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st: Re: updating outreg


From   Kit Baum <baum@bc.edu>
To   statalist@hsphsun2.harvard.edu
Subject   st: Re: updating outreg
Date   Thu, 15 Sep 2005 07:32:05 -0400

To add my two cents, the "official" version of outreg available from SSC (3.1.7 of 2002-05-14) is USELESS to me, since it does not support LaTeX output, and I do not use MS Word for scholarly work. I complained to John Gallup for a long time that it would be very easy to add a "tex" option, and he did, to version 4.0.0 of 2001-02-26: but that never became the public version of outreg, and in fact the 3.1.7 version has added options lacking from 4.0.0. I further hacked 4.0.0 to add support for ivreg2.

The latter issue highlights the reason why estout is a superior approach: outreg has to be programmed to handle everything, and a thousand questions on Statalist have read "outreg does not work after ..." or "outreg works after this command, but does not give me access to..."

I am interested in fully automated table production (not quite as ambitious as Phil Schumm's approach, presented last summer in Boston, but...) so I want an output routine that works after EVERY estimation command and allows me to add ANY statistic to ANY set of estimates. The estout / estadd / eret2 suite does that, and it leverages Stata's own -estimates- technology to do so. If I write a new estimation command (e.g. ivreg2), it will work immediately with estout since it produces fodder for -estimates-. It will not work with outreg -- original or revived -- until the author has modified estout to recognize its peculiarities. In that regard, Roy has signed up for full time employment if he is going to make outreg as capable as estout.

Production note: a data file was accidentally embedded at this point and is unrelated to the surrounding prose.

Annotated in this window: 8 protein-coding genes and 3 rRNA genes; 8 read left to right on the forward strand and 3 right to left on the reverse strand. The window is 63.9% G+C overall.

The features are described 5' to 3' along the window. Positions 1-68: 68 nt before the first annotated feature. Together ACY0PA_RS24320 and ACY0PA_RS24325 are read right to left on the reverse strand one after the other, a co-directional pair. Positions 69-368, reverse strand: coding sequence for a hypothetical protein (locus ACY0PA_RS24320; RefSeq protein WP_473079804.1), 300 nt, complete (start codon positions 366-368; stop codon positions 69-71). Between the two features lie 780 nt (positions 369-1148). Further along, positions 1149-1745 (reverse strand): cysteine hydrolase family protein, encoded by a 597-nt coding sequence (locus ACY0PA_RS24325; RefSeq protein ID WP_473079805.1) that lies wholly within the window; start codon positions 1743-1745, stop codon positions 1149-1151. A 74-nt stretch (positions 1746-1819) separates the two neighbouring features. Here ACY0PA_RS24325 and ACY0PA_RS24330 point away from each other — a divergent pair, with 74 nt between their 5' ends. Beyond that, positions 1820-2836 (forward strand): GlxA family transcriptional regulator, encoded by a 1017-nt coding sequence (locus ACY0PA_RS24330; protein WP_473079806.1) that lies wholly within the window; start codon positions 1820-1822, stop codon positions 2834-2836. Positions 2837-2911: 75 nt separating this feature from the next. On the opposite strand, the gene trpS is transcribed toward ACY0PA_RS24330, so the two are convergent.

Wrappers are easy. Stata itself has many examples of very simple commands that can be made much more complex by adding options. I dare say that Ben Jann could write a version of estout that allows for several schemes--perhaps those most commonly used in preparing estimation tables--that would allow taking default values for almost all options, and come down to a syntax as easy as that of outreg. outreg was a marvelous bit of programming in its day, but today I don't have to write my own relational database routines; I just call mySQL. I don't have to write my own character parser; I just use perl. Likewise, Ben did not have to write code which handles all of the -estimates- details, because the fine people of Stata have already done that.

Kit Baum, Boston College Economics
http://ideas.repec.org/e/pba1.html


On Sep 15, 2005, at 2:33 AM, statalist-digest wrote:



As a user of both outreg and estout, I'd have to say "none" is not
exactly correct. estout is a terrific program, it is quite powerful and
very flexible (and Ben deserves lots of credit for creating it). That
said, as is the case with many/most powerful and very flexible programs,
the syntax is not concise (in the sense that there is too much to
memorise). =20
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